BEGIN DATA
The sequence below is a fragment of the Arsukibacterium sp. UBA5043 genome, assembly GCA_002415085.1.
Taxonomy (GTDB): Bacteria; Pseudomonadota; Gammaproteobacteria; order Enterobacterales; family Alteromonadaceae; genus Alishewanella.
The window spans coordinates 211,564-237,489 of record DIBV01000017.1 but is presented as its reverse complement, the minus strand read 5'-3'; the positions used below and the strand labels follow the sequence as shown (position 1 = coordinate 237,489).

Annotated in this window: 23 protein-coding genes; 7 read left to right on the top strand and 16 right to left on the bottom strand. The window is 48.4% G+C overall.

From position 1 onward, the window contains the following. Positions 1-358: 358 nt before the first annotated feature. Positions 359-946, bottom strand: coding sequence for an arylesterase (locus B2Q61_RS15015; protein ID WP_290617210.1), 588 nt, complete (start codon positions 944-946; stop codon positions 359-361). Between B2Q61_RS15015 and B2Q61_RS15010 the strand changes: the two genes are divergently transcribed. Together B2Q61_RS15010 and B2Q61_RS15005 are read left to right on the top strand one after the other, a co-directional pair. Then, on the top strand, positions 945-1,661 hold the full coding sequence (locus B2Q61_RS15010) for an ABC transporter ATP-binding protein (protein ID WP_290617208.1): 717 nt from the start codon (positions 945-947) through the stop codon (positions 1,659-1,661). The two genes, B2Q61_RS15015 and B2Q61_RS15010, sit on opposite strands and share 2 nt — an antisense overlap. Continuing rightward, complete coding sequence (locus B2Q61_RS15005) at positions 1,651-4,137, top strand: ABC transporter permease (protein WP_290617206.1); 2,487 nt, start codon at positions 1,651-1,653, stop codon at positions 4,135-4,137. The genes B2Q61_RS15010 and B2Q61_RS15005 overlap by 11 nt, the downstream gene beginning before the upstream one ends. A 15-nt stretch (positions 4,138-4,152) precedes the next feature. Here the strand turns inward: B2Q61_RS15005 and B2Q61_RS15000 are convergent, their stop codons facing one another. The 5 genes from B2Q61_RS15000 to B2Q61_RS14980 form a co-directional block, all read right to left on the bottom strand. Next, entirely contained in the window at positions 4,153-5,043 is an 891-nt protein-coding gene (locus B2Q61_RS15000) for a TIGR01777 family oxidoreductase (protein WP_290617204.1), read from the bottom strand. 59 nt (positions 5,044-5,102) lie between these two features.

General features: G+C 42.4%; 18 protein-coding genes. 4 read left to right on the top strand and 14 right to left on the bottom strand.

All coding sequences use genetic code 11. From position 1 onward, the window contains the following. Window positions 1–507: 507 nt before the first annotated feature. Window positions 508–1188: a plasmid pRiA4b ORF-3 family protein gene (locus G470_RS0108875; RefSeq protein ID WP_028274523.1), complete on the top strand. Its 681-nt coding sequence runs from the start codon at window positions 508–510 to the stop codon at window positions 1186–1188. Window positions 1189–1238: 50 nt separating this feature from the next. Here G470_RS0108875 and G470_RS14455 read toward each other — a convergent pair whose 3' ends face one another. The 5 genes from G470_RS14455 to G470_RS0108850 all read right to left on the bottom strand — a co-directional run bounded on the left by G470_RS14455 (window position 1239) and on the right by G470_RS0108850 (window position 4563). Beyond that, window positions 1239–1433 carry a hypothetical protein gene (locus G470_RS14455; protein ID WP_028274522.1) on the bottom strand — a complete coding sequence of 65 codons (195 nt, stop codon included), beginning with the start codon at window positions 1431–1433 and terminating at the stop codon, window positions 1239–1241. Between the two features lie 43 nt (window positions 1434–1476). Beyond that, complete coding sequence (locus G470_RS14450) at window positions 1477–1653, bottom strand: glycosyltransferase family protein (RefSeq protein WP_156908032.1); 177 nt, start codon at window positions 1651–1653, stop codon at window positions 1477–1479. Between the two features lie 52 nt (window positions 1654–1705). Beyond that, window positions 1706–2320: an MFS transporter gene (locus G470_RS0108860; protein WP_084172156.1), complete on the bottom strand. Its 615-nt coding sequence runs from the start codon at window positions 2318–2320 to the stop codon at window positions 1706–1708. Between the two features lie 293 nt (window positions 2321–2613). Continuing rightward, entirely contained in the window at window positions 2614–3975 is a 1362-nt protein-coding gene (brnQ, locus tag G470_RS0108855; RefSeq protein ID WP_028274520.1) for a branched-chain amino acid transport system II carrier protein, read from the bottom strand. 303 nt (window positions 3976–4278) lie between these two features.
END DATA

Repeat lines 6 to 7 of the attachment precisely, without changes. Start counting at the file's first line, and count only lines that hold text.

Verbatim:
General features: G+C 42.4%; 18 protein-coding genes. 4 read left to right on the top strand and 14 right to left on the bottom strand.

All coding sequences use genetic code 11. From position 1 onward, the window contains the following. Window positions 1–507: 507 nt before the first annotated feature. Window positions 508–1188: a plasmid pRiA4b ORF-3 family protein gene (locus G470_RS0108875; RefSeq protein ID WP_028274523.1), complete on the top strand. Its 681-nt coding sequence runs from the start codon at window positions 508–510 to the stop codon at window positions 1186–1188. Window positions 1189–1238: 50 nt separating this feature from the next. Here G470_RS0108875 and G470_RS14455 read toward each other — a convergent pair whose 3' ends face one another. The 5 genes from G470_RS14455 to G470_RS0108850 all read right to left on the bottom strand — a co-directional run bounded on the left by G470_RS14455 (window position 1239) and on the right by G470_RS0108850 (window position 4563). Beyond that, window positions 1239–1433 carry a hypothetical protein gene (locus G470_RS14455; protein ID WP_028274522.1) on the bottom strand — a complete coding sequence of 65 codons (195 nt, stop codon included), beginning with the start codon at window positions 1431–1433 and terminating at the stop codon, window positions 1239–1241. Between the two features lie 43 nt (window positions 1434–1476). Beyond that, complete coding sequence (locus G470_RS14450) at window positions 1477–1653, bottom strand: glycosyltransferase family protein (RefSeq protein WP_156908032.1); 177 nt, start codon at window positions 1651–1653, stop codon at window positions 1477–1479. Between the two features lie 52 nt (window positions 1654–1705). Beyond that, window positions 1706–2320: an MFS transporter gene (locus G470_RS0108860; protein WP_084172156.1), complete on the bottom strand. Its 615-nt coding sequence runs from the start codon at window positions 2318–2320 to the stop codon at window positions 1706–1708. Between the two features lie 293 nt (window positions 2321–2613). Continuing rightward, entirely contained in the window at window positions 2614–3975 is a 1362-nt protein-coding gene (brnQ, locus tag G470_RS0108855; RefSeq protein ID WP_028274520.1) for a branched-chain amino acid transport system II carrier protein, read from the bottom strand. 303 nt (window positions 3976–4278) lie between these two features.